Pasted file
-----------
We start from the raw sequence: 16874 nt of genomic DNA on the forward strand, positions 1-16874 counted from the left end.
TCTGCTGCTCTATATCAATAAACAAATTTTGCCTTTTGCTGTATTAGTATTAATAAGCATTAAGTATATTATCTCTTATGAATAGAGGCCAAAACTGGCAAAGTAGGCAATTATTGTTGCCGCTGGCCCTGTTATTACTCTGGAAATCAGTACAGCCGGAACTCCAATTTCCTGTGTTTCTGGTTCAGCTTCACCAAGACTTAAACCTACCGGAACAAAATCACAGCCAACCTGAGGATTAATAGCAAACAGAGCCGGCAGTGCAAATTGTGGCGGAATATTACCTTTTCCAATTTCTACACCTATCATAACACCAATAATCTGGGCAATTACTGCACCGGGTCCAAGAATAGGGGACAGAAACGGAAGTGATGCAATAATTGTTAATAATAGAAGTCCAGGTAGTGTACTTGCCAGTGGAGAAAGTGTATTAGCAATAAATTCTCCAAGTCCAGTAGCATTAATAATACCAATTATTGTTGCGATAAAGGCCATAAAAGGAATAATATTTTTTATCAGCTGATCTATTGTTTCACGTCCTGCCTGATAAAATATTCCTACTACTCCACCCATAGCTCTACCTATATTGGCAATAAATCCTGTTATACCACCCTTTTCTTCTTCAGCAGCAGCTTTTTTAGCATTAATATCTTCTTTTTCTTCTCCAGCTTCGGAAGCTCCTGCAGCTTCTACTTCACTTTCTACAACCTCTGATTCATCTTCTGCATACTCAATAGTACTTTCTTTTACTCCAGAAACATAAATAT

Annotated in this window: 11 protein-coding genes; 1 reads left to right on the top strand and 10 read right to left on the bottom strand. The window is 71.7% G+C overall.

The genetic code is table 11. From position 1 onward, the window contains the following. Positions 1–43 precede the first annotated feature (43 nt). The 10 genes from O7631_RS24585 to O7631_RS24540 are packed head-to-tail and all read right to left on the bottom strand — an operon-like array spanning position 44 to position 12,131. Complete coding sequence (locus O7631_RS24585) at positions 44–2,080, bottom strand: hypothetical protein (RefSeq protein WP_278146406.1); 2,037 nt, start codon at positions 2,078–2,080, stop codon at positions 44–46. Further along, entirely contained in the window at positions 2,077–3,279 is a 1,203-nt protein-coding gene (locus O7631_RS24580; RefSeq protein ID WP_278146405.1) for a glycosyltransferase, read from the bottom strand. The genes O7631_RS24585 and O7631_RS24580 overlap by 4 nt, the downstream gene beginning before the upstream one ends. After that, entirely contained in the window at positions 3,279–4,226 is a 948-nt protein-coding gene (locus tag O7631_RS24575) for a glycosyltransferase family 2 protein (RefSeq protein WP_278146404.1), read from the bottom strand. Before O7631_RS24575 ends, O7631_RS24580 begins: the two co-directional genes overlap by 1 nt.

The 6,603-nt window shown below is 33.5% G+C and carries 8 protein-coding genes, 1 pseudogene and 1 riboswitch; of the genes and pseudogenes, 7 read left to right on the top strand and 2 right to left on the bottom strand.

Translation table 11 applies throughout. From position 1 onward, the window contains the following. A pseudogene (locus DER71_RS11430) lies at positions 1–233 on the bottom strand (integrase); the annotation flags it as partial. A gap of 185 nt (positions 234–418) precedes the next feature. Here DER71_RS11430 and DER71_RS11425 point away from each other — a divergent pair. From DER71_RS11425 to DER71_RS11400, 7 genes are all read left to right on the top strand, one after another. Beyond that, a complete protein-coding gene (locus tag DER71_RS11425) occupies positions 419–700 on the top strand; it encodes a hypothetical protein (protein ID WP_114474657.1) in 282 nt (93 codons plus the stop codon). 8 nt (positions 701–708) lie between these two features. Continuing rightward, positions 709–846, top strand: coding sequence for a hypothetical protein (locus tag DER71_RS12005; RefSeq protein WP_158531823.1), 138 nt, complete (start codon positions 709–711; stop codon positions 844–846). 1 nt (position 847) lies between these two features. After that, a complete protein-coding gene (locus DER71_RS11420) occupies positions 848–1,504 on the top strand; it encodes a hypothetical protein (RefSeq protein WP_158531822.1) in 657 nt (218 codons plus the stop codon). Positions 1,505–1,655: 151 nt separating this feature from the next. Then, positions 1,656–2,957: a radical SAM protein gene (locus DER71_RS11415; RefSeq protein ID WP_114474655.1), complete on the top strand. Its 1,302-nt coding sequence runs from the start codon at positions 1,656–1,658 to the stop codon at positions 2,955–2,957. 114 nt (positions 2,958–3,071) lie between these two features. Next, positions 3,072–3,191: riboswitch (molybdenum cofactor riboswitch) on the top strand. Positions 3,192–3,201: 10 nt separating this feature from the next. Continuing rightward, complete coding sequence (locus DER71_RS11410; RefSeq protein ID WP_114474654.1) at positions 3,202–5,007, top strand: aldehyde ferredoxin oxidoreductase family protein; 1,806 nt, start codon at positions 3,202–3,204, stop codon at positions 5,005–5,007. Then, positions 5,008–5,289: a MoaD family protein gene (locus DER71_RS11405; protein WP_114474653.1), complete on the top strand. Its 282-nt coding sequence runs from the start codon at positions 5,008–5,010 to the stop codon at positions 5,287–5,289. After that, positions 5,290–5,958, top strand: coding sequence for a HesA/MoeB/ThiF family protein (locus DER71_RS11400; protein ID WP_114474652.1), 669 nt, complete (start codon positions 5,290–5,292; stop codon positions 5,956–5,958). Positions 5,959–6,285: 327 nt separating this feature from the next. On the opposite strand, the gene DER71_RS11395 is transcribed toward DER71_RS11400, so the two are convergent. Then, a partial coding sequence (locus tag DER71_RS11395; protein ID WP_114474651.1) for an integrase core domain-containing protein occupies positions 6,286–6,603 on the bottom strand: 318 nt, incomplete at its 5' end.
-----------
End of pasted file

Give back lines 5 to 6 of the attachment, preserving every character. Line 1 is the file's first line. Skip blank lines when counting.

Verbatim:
The 6,603-nt window shown below is 33.5% G+C and carries 8 protein-coding genes, 1 pseudogene and 1 riboswitch; of the genes and pseudogenes, 7 read left to right on the top strand and 2 right to left on the bottom strand.

Translation table 11 applies throughout. From position 1 onward, the window contains the following. A pseudogene (locus DER71_RS11430) lies at positions 1–233 on the bottom strand (integrase); the annotation flags it as partial. A gap of 185 nt (positions 234–418) precedes the next feature. Here DER71_RS11430 and DER71_RS11425 point away from each other — a divergent pair. From DER71_RS11425 to DER71_RS11400, 7 genes are all read left to right on the top strand, one after another. Beyond that, a complete protein-coding gene (locus tag DER71_RS11425) occupies positions 419–700 on the top strand; it encodes a hypothetical protein (protein ID WP_114474657.1) in 282 nt (93 codons plus the stop codon). 8 nt (positions 701–708) lie between these two features. Continuing rightward, positions 709–846, top strand: coding sequence for a hypothetical protein (locus tag DER71_RS12005; RefSeq protein WP_158531823.1), 138 nt, complete (start codon positions 709–711; stop codon positions 844–846). 1 nt (position 847) lies between these two features. After that, a complete protein-coding gene (locus DER71_RS11420) occupies positions 848–1,504 on the top strand; it encodes a hypothetical protein (RefSeq protein WP_158531822.1) in 657 nt (218 codons plus the stop codon). Positions 1,505–1,655: 151 nt separating this feature from the next. Then, positions 1,656–2,957: a radical SAM protein gene (locus DER71_RS11415; RefSeq protein ID WP_114474655.1), complete on the top strand. Its 1,302-nt coding sequence runs from the start codon at positions 1,656–1,658 to the stop codon at positions 2,955–2,957. 114 nt (positions 2,958–3,071) lie between these two features. Next, positions 3,072–3,191: riboswitch (molybdenum cofactor riboswitch) on the top strand. Positions 3,192–3,201: 10 nt separating this feature from the next. Continuing rightward, complete coding sequence (locus DER71_RS11410; RefSeq protein ID WP_114474654.1) at positions 3,202–5,007, top strand: aldehyde ferredoxin oxidoreductase family protein; 1,806 nt, start codon at positions 3,202–3,204, stop codon at positions 5,005–5,007. Then, positions 5,008–5,289: a MoaD family protein gene (locus DER71_RS11405; protein WP_114474653.1), complete on the top strand. Its 282-nt coding sequence runs from the start codon at positions 5,008–5,010 to the stop codon at positions 5,287–5,289. After that, positions 5,290–5,958, top strand: coding sequence for a HesA/MoeB/ThiF family protein (locus DER71_RS11400; protein ID WP_114474652.1), 669 nt, complete (start codon positions 5,290–5,292; stop codon positions 5,956–5,958). Positions 5,959–6,285: 327 nt separating this feature from the next. On the opposite strand, the gene DER71_RS11395 is transcribed toward DER71_RS11400, so the two are convergent. Then, a partial coding sequence (locus tag DER71_RS11395; protein ID WP_114474651.1) for an integrase core domain-containing protein occupies positions 6,286–6,603 on the bottom strand: 318 nt, incomplete at its 5' end.